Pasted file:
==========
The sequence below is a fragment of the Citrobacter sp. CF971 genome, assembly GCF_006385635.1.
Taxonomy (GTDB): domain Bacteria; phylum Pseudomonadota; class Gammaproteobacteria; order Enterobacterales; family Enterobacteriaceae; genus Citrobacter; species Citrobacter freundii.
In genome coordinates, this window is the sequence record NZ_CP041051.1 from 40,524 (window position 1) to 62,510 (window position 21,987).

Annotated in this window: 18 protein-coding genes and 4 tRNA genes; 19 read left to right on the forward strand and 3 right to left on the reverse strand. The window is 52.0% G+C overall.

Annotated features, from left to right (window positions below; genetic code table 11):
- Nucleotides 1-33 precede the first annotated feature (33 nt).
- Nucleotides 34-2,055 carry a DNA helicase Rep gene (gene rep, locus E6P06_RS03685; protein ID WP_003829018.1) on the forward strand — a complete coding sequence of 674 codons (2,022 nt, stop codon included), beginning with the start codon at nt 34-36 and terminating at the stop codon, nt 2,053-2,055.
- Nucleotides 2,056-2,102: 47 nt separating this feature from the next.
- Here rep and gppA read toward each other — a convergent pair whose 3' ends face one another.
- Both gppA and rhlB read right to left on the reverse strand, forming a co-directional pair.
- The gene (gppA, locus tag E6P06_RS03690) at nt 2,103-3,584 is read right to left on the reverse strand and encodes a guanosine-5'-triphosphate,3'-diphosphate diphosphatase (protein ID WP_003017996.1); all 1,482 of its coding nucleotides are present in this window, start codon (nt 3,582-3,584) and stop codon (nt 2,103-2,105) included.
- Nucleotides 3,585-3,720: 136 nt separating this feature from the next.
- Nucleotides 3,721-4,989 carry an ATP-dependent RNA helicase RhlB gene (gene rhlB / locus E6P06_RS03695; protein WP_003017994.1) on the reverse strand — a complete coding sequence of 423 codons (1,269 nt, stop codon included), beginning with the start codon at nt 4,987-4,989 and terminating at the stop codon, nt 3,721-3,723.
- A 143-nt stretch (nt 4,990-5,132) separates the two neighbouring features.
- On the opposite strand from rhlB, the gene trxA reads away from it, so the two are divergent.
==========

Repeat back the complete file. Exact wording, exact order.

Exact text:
The sequence below is a fragment of the Citrobacter sp. CF971 genome, assembly GCF_006385635.1.
Taxonomy (GTDB): domain Bacteria; phylum Pseudomonadota; class Gammaproteobacteria; order Enterobacterales; family Enterobacteriaceae; genus Citrobacter; species Citrobacter freundii.
In genome coordinates, this window is the sequence record NZ_CP041051.1 from 40,524 (window position 1) to 62,510 (window position 21,987).

Annotated in this window: 18 protein-coding genes and 4 tRNA genes; 19 read left to right on the forward strand and 3 right to left on the reverse strand. The window is 52.0% G+C overall.

Annotated features, from left to right (window positions below; genetic code table 11):
- Nucleotides 1-33 precede the first annotated feature (33 nt).
- Nucleotides 34-2,055 carry a DNA helicase Rep gene (gene rep, locus E6P06_RS03685; protein ID WP_003829018.1) on the forward strand — a complete coding sequence of 674 codons (2,022 nt, stop codon included), beginning with the start codon at nt 34-36 and terminating at the stop codon, nt 2,053-2,055.
- Nucleotides 2,056-2,102: 47 nt separating this feature from the next.
- Here rep and gppA read toward each other — a convergent pair whose 3' ends face one another.
- Both gppA and rhlB read right to left on the reverse strand, forming a co-directional pair.
- The gene (gppA, locus tag E6P06_RS03690) at nt 2,103-3,584 is read right to left on the reverse strand and encodes a guanosine-5'-triphosphate,3'-diphosphate diphosphatase (protein ID WP_003017996.1); all 1,482 of its coding nucleotides are present in this window, start codon (nt 3,582-3,584) and stop codon (nt 2,103-2,105) included.
- Nucleotides 3,585-3,720: 136 nt separating this feature from the next.
- Nucleotides 3,721-4,989 carry an ATP-dependent RNA helicase RhlB gene (gene rhlB / locus E6P06_RS03695; protein WP_003017994.1) on the reverse strand — a complete coding sequence of 423 codons (1,269 nt, stop codon included), beginning with the start codon at nt 4,987-4,989 and terminating at the stop codon, nt 3,721-3,723.
- A 143-nt stretch (nt 4,990-5,132) separates the two neighbouring features.
- On the opposite strand from rhlB, the gene trxA reads away from it, so the two are divergent.